According to a recent survey of medical students commissioned by Elle Magazine, over 60 percent of them reported performing a pelvic exam without explicit patient consent.

State Senator Roxanne Persaud of Flatbush and and Assemblywoman Michaelle Solages decided to do something about it. The two co-sponsored legislation that makes it an act of professional misconduct for a provider to supervise or perform a pelvic exam on an anesthetized or unconscious patient without first obtaining the patient’s informed consent.

On October 7, Gov. Andrew Cuomo signed signed the bill into law, making New York the 9th state to end the practice of non-consensual pelvic exams. The new law, which will take effect 180 days, prohibits a doctor from administering a non-consensual pelvic exam unless it is part of the medical procedure or the patient is unconscious and it is medically necessary and required for diagnosis.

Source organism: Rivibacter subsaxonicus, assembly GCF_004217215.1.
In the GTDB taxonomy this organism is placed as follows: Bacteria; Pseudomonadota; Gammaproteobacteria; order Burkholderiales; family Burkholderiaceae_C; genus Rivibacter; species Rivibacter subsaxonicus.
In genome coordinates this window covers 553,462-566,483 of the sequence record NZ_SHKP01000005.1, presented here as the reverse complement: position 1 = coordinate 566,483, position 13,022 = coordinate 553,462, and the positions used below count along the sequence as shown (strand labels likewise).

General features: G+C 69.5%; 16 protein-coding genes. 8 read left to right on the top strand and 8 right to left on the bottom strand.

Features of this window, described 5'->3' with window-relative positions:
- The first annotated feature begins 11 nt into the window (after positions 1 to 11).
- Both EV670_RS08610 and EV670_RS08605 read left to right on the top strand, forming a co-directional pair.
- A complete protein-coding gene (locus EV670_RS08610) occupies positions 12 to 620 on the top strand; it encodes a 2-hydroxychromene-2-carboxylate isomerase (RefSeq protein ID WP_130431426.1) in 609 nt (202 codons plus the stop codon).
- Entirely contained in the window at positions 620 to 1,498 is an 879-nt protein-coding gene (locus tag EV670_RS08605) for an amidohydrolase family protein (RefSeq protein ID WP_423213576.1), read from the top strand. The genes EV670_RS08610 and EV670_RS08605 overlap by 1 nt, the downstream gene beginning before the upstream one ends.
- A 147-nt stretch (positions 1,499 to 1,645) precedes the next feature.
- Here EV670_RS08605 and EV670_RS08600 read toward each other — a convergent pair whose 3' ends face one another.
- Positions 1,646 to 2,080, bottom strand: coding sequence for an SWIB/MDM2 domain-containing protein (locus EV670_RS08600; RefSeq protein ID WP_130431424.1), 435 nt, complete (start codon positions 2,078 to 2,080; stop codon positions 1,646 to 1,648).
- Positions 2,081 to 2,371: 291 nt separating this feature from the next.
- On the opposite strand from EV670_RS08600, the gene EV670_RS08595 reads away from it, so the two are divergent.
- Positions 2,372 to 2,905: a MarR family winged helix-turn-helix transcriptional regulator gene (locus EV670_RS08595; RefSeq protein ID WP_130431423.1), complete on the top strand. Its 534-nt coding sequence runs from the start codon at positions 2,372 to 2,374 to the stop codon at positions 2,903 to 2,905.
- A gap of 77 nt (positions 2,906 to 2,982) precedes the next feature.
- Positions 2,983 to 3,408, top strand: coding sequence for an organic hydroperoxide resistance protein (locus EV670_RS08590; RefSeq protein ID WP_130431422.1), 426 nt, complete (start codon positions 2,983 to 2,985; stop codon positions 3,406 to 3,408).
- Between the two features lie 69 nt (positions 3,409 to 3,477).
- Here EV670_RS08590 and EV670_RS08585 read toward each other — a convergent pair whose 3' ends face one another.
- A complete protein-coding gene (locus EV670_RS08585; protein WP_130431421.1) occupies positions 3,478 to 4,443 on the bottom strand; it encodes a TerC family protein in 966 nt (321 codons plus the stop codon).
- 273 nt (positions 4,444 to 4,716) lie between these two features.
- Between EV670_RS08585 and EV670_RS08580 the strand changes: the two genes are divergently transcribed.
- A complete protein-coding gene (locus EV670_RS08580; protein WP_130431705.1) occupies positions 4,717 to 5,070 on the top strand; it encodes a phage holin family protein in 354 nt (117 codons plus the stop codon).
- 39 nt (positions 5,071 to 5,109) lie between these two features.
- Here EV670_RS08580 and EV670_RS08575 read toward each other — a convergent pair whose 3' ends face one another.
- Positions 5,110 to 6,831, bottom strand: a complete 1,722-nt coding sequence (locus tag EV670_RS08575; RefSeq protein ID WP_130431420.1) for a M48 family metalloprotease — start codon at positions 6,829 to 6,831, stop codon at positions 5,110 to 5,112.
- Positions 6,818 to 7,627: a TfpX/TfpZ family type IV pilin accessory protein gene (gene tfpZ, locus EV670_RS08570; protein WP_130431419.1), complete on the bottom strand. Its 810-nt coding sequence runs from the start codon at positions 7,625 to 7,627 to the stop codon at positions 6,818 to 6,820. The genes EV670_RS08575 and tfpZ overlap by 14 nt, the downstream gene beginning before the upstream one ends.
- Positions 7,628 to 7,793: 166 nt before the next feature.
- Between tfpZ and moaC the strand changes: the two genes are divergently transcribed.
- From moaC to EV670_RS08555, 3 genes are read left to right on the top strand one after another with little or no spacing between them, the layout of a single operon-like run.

“Pelvic exams, while a necessity, should not be used as an arbitrary teaching tool at the whim of medical practitioners,” said Sen. Persaud. “A patient has enough to worry about when surgery is needed, without the additional trauma of wondering if multiple persons who are not on their medical team will invade their most private body parts. Informed consent will prevent this from happening. No one should have to worry about what unauthorized procedure can be done to their anesthetized body.”

Assemblywoman Solages called the practice intrusive: “With trust being so vital to the healthcare profession, New York State must take every measure possible to ensure that medical procedures meet the highest ethical standards. I am proud to join Senator Persaud and the Governor in banning this invasive practice and codifying an added layer of protection for patients.” 

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